On June 10, 2016, the Illinois Third District Court of Appeals decided Willie Pearl Burrell Trust v. City of Kankakee, Case No. 2016 IL App (3d) 150655, finding that the City of Kankakee (the City) was justified when it required a business owner to pay off debts owed to the City before it would renew a property rental license.

The Court’s Decision

Willie Pearl Burrell Trust (the Plaintiff) owned several properties that it rented to tenants. When the Plaintiff submitted applications to renew its rental licenses, the City informed the Plaintiff that it would take no action on the applications until the Plaintiff paid off approximately $40,000 in fines owed to the City. Those fines accrued as a result of the Plaintiff’s numerous code violations. The City relied on a specific code provision requiring that, in order to obtain a City license, an applicant must have first paid off all debts owed to the City.

The Plaintiff sued, making three main arguments against the City:

  1. The City had a duty to issue the rental licenses. Casting aside this argument, the court found that under the City code, the Plaintiff was ineligible to receive rental licenses until it paid its debts. Thus, the Plaintiff could not demonstrate that it had a right to the licenses, or that the City had a duty to issue them.
  2. The City violated the Plaintiff’s constitutional due process rights by refusing to issue the licenses.Dismissing this argument, the court found that the Plaintiff had no protectable property interest in the renewal of its rental licenses and, thus, the City was not required to provide due process safeguards when it did not renew the Plaintiff’s licenses.
  3. The City’s demand for repayment of prior debts was an unconstitutional taking of property. The unconstitutional takings doctrine prevents the government from requiring that someone give up a constitutional right in exchange for a benefit conferred by the government when the benefit has little or no relationship to the burden imposed on the party. The court found that the City had not violated the takings doctrine because it did not require the Plaintiff to relinquish any constitutional rights in order to obtain rental licenses. Rather, the City merely required the Plaintiff to pay outstanding debts.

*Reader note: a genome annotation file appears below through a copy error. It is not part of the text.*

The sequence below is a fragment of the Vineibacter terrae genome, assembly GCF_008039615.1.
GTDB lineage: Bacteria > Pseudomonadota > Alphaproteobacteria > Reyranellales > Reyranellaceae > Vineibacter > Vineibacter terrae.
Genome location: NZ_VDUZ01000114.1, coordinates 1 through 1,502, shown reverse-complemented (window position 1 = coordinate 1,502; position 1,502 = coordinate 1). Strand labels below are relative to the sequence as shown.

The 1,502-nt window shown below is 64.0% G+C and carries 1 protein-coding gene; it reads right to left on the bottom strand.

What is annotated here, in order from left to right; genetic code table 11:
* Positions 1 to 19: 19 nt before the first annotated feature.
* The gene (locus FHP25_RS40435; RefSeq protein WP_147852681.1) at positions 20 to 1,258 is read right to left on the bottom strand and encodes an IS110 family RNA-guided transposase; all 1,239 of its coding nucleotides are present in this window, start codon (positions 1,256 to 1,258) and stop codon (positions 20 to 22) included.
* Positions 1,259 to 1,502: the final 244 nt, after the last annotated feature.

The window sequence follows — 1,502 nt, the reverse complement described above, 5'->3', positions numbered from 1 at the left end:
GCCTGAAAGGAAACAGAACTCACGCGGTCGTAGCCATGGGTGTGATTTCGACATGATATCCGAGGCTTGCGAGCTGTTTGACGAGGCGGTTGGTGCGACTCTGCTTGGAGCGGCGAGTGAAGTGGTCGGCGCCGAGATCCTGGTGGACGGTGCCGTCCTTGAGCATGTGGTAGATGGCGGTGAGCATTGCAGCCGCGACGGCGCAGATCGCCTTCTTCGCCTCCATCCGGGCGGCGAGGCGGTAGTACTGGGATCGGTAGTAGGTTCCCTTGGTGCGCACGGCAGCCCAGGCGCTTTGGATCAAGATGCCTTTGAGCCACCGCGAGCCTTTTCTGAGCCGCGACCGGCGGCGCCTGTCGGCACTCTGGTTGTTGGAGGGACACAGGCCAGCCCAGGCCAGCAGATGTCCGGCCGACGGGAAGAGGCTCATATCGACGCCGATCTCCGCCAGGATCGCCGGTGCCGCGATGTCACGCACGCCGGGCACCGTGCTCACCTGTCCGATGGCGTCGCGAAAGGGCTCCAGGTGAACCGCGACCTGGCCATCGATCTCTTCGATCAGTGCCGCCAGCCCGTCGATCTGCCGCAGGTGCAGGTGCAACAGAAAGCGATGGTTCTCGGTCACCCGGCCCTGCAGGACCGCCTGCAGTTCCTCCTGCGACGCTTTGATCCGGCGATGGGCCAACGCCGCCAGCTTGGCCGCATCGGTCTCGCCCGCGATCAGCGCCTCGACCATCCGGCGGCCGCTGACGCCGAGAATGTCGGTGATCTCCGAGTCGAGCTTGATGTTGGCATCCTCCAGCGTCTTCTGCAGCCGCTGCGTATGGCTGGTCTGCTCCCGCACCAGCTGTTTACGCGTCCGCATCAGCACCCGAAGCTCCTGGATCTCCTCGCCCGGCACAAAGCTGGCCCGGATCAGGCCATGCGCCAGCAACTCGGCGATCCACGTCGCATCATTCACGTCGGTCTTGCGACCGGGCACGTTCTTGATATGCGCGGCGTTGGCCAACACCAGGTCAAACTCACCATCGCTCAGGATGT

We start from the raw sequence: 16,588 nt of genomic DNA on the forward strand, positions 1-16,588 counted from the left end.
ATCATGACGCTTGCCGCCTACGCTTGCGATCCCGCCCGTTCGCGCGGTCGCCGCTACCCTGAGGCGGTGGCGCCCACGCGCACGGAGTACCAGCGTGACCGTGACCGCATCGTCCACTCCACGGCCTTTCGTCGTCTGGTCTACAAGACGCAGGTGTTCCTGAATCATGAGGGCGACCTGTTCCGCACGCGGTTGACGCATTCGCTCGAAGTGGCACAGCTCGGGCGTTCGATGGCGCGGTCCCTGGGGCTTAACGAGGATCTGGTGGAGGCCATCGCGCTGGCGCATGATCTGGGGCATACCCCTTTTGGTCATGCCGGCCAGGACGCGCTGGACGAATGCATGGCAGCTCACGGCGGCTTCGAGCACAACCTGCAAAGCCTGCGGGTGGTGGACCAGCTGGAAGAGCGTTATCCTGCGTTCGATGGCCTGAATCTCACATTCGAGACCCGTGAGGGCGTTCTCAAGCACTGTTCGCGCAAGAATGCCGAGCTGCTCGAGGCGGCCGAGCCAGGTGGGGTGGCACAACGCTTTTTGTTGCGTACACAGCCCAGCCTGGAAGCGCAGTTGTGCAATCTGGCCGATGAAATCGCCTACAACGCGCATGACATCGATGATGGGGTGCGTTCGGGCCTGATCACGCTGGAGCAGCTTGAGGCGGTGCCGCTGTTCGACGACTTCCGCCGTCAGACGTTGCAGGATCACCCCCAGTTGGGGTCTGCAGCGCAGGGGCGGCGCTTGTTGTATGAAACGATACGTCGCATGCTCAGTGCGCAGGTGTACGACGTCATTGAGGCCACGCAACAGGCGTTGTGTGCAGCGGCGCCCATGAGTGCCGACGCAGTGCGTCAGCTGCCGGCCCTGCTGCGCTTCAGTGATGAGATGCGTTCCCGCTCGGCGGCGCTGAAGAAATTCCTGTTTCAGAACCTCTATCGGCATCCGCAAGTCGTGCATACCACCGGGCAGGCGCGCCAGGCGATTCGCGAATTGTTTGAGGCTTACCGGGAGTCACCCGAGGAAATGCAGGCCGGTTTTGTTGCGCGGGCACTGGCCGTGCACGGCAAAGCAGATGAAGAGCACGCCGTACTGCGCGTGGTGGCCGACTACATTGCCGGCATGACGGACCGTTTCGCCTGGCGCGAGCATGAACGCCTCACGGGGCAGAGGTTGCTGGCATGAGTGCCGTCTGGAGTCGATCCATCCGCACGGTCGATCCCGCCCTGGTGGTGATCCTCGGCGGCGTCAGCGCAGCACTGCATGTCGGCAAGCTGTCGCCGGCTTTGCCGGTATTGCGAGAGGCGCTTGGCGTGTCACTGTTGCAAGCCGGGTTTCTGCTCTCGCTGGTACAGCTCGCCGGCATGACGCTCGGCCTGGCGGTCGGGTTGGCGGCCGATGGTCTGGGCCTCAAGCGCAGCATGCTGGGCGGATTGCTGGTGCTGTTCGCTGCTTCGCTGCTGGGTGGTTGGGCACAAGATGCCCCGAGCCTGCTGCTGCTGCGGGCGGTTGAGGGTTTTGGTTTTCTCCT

Having dismissed all of the Plaintiff’s arguments, the court ruled in favor of the City and found that it had not violated the Plaintiff’s rights by refusing to renew the rental licenses so long as the Plaintiff had outstanding debts.

Your Municipal Code

Municipalities should consider whether they are using the best available practice after the court’s decision in Willie Pearl. Municipalities that already have language in their codes allowing for collection of outstanding debts before issuing licenses should review their code language in light of the court’s decision. Municipalities without this type of provision in their codes should consider whether they want to add it to their collection practices.

The following is sample code language to reference in order to ensure that your municipality is best protecting its fiscal interests:

Prior to issuing any license, certificate and/or permit required pursuant to the laws and ordinances of this municipality, the municipal Clerk, or his/her duly designated agent, shall confirm that there are no unpaid charges for water service, other municipal services or any other municipal fees, fines, judgments, levies or debts then due and unpaid. No such license, certificate or permit shall be approved or issued until such time as the applicant presents to the appropriate department a certificate of the municipal Clerk, or his/her duly designated agent, indicating that all charges, fees, assessments, fines, judgments, levies or debts owed to the Village have been paid in full.

If you have any questions about how this applies specifically to your municipality, please contact your attorney.